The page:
I’m still waiting on a couple orders (cooks garden, parks), but everything else, with a couple exceptions, has shipped (baker creek, jungs, burpee, gurneys, pinetree, thompson & morgan). Jungs was out of peanuts and Baker Creek was out of Lady Godiva Pumpkins. I’d love to grow my own (naked) pumpkin seeds for flour. Finally got peanuts from Gurneys.
If anybody knows where I can get Lady Godiva pumpkin seeds, lemme know!
I’m hoping to have a fairly large garden this year. Weather cooperating, of course.
Lowe’s and WalMart have plenty of seeds locally.
I live in the North and further, have a poor micro climate for any long season varieties.
I plant my heirlooms in containers so that I can place them where the sun is brighter and longest and take them in to put under lights, if necessary due to late or early frosts. But, for the garden, I bless the hybrids engineered to produce in short seasons and set fruit in cool temperatures. Heirlooms just cannot produce in my garden. Also, several of the heirlooms are more susceptible to blights and blossom end rot than are the hybrids. If I want an heirloom tomato, I have to buy it from someone blessed with a better micro climate. Also, many of the heirlooms are poor keepers, so it is better to just buy what I will use quickly.
There is a place for all sorts of plants, IMO. My garden will be smaller this year, as I have sauce and dried tomatoes from last year that look like they will last through next winter. I will put up enough this year to get through to September 2011.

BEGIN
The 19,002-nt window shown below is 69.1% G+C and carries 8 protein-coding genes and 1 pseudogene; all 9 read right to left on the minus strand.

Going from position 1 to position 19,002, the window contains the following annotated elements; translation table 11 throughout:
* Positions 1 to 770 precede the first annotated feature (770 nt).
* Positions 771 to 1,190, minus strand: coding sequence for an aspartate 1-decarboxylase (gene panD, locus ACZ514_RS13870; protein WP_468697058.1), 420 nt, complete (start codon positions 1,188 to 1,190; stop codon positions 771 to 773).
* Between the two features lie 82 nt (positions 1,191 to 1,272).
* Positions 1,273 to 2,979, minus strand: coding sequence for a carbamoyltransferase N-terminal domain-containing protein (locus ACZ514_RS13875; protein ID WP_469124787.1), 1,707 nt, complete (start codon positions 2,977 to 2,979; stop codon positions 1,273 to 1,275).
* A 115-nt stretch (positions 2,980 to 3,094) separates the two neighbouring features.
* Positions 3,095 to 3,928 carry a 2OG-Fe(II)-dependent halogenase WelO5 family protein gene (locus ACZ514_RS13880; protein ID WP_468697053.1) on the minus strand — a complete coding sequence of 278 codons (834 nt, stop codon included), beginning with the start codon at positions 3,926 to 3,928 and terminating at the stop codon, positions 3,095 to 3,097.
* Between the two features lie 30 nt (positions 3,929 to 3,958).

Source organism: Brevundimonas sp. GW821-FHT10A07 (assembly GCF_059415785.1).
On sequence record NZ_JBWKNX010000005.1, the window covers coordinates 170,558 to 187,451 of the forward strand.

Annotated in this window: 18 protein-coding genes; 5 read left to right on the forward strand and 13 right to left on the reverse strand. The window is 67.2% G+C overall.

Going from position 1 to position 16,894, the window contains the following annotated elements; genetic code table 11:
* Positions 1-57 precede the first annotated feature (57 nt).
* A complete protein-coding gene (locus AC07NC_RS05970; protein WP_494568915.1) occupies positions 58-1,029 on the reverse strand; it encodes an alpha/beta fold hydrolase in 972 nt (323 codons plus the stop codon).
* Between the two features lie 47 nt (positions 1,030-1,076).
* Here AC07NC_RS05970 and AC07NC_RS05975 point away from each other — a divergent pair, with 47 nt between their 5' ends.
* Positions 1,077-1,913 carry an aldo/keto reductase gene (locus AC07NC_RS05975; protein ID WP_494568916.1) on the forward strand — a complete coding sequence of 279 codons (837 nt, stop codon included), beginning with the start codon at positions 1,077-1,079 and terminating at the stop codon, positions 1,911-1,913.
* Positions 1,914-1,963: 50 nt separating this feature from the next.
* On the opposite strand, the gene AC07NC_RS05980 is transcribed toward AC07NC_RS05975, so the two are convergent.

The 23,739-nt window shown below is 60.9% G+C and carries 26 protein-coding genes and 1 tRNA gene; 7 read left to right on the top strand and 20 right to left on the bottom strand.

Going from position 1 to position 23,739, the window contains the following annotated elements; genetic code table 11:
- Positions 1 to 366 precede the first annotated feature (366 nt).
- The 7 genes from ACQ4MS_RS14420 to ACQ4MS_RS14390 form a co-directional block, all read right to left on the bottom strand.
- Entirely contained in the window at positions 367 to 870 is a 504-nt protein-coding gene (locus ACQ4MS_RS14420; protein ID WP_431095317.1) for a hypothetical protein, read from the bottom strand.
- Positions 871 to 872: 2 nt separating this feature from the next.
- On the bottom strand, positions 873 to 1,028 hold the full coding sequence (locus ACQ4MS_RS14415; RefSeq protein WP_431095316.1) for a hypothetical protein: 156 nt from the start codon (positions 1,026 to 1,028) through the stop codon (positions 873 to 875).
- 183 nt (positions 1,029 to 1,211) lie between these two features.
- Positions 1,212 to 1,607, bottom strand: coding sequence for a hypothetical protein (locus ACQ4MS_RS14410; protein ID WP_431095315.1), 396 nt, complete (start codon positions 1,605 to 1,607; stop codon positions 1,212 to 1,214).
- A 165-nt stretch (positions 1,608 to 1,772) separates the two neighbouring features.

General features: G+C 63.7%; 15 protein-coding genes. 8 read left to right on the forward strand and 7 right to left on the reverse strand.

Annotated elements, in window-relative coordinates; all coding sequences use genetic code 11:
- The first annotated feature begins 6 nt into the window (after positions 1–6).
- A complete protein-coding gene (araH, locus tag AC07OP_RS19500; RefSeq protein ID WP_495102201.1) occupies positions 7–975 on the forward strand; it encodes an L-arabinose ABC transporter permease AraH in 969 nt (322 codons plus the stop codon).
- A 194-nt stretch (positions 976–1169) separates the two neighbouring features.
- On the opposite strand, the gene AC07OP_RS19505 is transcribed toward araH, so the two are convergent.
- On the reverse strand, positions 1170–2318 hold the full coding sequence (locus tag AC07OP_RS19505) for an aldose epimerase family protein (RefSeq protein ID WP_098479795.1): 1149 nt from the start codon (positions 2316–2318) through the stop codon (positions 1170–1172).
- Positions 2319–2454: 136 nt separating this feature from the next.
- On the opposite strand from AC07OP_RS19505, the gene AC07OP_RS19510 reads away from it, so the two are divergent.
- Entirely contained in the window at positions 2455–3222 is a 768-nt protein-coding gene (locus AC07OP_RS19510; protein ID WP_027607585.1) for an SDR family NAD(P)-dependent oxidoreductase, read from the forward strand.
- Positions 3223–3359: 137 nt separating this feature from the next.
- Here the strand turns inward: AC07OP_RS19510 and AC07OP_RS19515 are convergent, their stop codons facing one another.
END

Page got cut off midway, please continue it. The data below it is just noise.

As to the thread topic, the Farm and Fleet had a huge variety and quantities of veggie seed for 2010, some of it OP, back in December. I think this MSNBC meme, which is being propagated throughout the media, is hype. People love to be scared.
I bought an heirloom tomato at the supermarket. It yielded hundreds of seeds. I dried them and cannot wait to try them out.
My only concern is the harsh environment where I live; it can get really hot and muggy.
I got my order in early and one of the seeds I really wanted was available because of a crop failure in NY. And not too far from us either.
I’ve learned the hard way not to wait because it’s first come, first served.
I ordered all open pollinated seeds so I could save some this year.
Territorial Seed Company sells a lot of non-hybridized seeds and clearly mark which ones they are. I try to buy those first and foremost, although, for my sauce tomatoes, I did get the Heinz variety. I tried them one year and loved them. I had a great crop and the sauce is excellent.